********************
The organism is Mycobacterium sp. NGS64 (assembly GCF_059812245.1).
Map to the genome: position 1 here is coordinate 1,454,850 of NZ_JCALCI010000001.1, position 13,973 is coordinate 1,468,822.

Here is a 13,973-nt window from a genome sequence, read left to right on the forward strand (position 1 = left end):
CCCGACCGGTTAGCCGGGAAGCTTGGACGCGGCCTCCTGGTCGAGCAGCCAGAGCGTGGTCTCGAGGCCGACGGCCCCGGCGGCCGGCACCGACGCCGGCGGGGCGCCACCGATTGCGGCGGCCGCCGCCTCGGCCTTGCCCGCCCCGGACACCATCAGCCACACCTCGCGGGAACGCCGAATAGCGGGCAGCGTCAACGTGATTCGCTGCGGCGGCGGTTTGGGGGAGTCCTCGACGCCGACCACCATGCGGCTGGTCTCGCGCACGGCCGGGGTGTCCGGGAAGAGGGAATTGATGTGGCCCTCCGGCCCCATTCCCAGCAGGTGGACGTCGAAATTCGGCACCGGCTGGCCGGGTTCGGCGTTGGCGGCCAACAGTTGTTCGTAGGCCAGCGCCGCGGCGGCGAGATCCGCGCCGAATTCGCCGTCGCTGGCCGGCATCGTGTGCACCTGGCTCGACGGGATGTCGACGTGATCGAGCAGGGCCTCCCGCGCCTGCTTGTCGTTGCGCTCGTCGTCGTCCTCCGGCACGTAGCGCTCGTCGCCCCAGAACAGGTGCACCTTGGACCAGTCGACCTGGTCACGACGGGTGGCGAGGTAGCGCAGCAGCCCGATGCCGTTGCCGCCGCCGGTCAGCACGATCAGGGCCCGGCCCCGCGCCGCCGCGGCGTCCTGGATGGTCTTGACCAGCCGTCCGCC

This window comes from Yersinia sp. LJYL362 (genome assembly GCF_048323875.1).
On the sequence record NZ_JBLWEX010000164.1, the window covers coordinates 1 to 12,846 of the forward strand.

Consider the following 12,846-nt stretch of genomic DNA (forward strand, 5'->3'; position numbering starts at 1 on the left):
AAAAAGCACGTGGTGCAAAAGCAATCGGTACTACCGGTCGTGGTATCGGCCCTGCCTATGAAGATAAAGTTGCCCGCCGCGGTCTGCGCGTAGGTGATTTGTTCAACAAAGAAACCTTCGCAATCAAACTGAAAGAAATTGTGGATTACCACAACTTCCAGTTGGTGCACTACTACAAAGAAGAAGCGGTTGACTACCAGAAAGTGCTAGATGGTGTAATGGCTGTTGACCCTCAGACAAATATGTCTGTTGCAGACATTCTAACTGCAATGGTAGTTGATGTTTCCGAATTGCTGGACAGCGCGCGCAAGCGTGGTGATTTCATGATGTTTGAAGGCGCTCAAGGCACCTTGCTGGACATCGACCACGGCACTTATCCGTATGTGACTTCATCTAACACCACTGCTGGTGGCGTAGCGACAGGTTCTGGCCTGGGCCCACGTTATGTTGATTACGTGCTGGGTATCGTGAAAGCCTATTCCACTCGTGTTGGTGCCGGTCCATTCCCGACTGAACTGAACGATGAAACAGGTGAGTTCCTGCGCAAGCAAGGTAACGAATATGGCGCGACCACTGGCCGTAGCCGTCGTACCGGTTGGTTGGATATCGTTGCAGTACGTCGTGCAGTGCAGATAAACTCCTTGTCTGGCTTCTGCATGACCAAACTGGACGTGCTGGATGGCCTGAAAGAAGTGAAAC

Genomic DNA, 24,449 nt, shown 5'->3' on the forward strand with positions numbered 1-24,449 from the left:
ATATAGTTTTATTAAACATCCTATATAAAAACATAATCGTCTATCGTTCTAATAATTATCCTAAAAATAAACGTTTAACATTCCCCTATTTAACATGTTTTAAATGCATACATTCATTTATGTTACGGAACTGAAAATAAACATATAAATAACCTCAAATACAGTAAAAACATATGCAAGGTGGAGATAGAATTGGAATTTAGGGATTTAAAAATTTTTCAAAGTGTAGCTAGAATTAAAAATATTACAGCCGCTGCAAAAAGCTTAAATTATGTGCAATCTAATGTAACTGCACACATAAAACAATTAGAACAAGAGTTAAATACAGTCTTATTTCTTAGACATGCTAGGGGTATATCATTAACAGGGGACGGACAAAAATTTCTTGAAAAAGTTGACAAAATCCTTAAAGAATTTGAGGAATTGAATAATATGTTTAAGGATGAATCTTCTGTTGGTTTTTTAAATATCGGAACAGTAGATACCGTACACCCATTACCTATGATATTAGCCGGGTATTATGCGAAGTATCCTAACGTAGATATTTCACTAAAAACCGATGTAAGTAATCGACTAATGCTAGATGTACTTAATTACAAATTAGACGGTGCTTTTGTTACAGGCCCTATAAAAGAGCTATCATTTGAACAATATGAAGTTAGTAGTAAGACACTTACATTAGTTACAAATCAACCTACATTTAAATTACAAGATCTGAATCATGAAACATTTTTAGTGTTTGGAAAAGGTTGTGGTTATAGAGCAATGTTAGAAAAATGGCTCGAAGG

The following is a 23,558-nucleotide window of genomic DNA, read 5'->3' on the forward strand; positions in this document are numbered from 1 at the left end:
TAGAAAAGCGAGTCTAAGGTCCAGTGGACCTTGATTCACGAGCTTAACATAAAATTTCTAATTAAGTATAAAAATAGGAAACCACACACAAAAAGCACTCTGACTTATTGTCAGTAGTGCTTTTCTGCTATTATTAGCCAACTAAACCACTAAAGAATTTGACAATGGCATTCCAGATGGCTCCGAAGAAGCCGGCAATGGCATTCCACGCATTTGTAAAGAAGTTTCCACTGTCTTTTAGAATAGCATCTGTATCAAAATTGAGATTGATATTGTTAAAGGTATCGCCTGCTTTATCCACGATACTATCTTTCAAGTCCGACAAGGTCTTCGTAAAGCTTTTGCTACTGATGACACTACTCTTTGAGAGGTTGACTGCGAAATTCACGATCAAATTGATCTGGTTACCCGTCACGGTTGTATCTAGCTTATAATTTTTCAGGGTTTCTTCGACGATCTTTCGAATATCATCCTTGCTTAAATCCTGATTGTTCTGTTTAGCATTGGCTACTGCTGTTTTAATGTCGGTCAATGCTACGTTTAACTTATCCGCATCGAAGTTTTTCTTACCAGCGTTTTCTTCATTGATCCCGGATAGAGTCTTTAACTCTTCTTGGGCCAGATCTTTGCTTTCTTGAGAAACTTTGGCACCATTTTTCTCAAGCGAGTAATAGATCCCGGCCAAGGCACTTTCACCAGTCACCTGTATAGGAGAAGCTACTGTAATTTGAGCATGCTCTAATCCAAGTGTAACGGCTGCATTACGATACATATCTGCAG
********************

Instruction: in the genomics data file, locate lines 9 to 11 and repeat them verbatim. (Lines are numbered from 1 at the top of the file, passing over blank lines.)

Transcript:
Genomic DNA, 24,449 nt, shown 5'->3' on the forward strand with positions numbered 1-24,449 from the left:
ATATAGTTTTATTAAACATCCTATATAAAAACATAATCGTCTATCGTTCTAATAATTATCCTAAAAATAAACGTTTAACATTCCCCTATTTAACATGTTTTAAATGCATACATTCATTTATGTTACGGAACTGAAAATAAACATATAAATAACCTCAAATACAGTAAAAACATATGCAAGGTGGAGATAGAATTGGAATTTAGGGATTTAAAAATTTTTCAAAGTGTAGCTAGAATTAAAAATATTACAGCCGCTGCAAAAAGCTTAAATTATGTGCAATCTAATGTAACTGCACACATAAAACAATTAGAACAAGAGTTAAATACAGTCTTATTTCTTAGACATGCTAGGGGTATATCATTAACAGGGGACGGACAAAAATTTCTTGAAAAAGTTGACAAAATCCTTAAAGAATTTGAGGAATTGAATAATATGTTTAAGGATGAATCTTCTGTTGGTTTTTTAAATATCGGAACAGTAGATACCGTACACCCATTACCTATGATATTAGCCGGGTATTATGCGAAGTATCCTAACGTAGATATTTCACTAAAAACCGATGTAAGTAATCGACTAATGCTAGATGTACTTAATTACAAATTAGACGGTGCTTTTGTTACAGGCCCTATAAAAGAGCTATCATTTGAACAATATGAAGTTAGTAGTAAGACACTTACATTAGTTACAAATCAACCTACATTTAAATTACAAGATCTGAATCATGAAACATTTTTAGTGTTTGGAAAAGGTTGTGGTTATAGAGCAATGTTAGAAAAATGGCTCGAAGG

The following is a 23,558-nucleotide window of genomic DNA, read 5'->3' on the forward strand; positions in this document are numbered from 1 at the left end: